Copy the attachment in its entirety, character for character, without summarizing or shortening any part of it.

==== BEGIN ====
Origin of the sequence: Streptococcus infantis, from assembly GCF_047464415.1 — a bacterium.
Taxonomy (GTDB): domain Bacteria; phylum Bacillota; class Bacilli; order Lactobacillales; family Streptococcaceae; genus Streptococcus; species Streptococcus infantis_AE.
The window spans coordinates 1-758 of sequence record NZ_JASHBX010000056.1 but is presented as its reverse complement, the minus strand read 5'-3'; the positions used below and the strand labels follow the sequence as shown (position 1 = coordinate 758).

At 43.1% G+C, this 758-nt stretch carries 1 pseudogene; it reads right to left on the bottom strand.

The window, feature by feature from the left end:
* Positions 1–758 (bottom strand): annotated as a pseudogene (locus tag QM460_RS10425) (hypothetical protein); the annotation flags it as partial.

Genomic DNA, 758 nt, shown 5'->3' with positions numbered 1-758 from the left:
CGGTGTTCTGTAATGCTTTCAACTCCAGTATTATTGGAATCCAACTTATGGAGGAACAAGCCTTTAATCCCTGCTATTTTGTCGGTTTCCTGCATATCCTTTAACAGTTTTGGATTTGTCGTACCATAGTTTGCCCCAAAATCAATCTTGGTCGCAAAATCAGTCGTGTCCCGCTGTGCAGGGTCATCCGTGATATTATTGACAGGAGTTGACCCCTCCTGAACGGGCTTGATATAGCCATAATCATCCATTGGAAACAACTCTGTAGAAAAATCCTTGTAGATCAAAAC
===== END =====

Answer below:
Origin of the sequence: Streptococcus infantis, from assembly GCF_047464415.1 — a bacterium.
Taxonomy (GTDB): domain Bacteria; phylum Bacillota; class Bacilli; order Lactobacillales; family Streptococcaceae; genus Streptococcus; species Streptococcus infantis_AE.
The window spans coordinates 1-758 of sequence record NZ_JASHBX010000056.1 but is presented as its reverse complement, the minus strand read 5'-3'; the positions used below and the strand labels follow the sequence as shown (position 1 = coordinate 758).

At 43.1% G+C, this 758-nt stretch carries 1 pseudogene; it reads right to left on the bottom strand.

The window, feature by feature from the left end:
* Positions 1–758 (bottom strand): annotated as a pseudogene (locus tag QM460_RS10425) (hypothetical protein); the annotation flags it as partial.

Genomic DNA, 758 nt, shown 5'->3' with positions numbered 1-758 from the left:
CGGTGTTCTGTAATGCTTTCAACTCCAGTATTATTGGAATCCAACTTATGGAGGAACAAGCCTTTAATCCCTGCTATTTTGTCGGTTTCCTGCATATCCTTTAACAGTTTTGGATTTGTCGTACCATAGTTTGCCCCAAAATCAATCTTGGTCGCAAAATCAGTCGTGTCCCGCTGTGCAGGGTCATCCGTGATATTATTGACAGGAGTTGACCCCTCCTGAACGGGCTTGATATAGCCATAATCATCCATTGGAAACAACTCTGTAGAAAAATCCTTGTAGATCAAAAC